The Austrian Empire was a Central European multinational great power from 1804 to 1867, created by proclamation out of the realms of the Habsburgs. During its existence, it was the third most populous empire after the Russian Empire and the United Kingdom in Europe. Along with Prussia, it was one of the two major powers of the German Confederation. Geographically, it was the third largest empire in Europe after the Russian Empire and the First French Empire. Proclaimed in response to the First French Empire, it overlapped with the Holy Roman Empire until the latter's dissolution in 1806; the Kingdom of Hungary – as Regnum Independens – was administered by its own institutions separately from the rest of the empire. After Austria was defeated in the Austro-Prussian War of 1866, the Austro-Hungarian Compromise of 1867 was adopted, joining together the Kingdom of Hungary and the Empire of Austria to form Austria-Hungary; the power of nationalism to create new states was irresistible in the 19th century, the process could lead to collapse in the absence of a strong nationalism.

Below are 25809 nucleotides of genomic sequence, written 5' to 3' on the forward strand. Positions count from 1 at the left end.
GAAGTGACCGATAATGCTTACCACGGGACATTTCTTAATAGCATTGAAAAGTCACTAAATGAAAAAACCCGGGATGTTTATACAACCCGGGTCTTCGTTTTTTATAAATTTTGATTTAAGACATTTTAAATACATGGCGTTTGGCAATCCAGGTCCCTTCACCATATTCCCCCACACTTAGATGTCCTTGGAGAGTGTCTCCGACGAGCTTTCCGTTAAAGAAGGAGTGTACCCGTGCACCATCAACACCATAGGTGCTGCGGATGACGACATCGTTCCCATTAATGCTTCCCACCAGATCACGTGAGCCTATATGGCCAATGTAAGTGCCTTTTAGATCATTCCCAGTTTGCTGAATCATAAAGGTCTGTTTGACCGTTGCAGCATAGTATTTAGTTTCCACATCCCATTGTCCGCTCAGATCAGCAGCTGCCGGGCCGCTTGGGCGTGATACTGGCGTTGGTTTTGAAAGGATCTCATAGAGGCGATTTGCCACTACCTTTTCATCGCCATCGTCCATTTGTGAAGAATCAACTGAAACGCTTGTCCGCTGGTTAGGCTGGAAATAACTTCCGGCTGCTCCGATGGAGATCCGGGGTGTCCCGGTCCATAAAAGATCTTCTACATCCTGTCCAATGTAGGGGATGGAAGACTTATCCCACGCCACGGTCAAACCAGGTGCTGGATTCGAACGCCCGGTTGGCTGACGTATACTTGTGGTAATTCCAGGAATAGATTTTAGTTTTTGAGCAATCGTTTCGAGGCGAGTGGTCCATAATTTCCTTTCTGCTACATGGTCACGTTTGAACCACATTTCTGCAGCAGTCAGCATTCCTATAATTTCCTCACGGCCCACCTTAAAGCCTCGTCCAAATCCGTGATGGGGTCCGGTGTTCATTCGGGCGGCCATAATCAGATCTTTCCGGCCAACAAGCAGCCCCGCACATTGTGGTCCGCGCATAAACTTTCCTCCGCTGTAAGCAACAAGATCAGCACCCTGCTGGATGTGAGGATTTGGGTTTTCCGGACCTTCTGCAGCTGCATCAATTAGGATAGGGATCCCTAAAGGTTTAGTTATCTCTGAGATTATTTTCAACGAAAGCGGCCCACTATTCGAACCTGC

The Austrian Empire had the advantage of size, but multiple disadvantages. There were rivals on four sides, its finances were unstable, the population was fragmented into multiple ethnicities and languages that served as the bases for separatist nationalism, it had a large army with good forts. Its naval resources were so minimal, it typified by Metternich. They employed a grand strategy for survival that balanced out different forces, set up buffer zones, kept the Habsburg empire going despite wars with the Ottomans, Frederick the Great and Bismarck, until the final disaster of the First World War; the Empire overnight disintegrated into multiple states based on nationalism. Changes shaping the nature of the Holy Roman Empire took place during conferences in Rastatt and Regensburg. On 24 March 1803, the Imperial Recess was declared, which reduced the number of ecclesiastical states from 81 to only 3 and the free imperial cities from 51 to 6; this measure was aimed at replacing the old constitution of the Holy Roman Empire, but the actual consequence of the Imperial Recess was the end of the empire.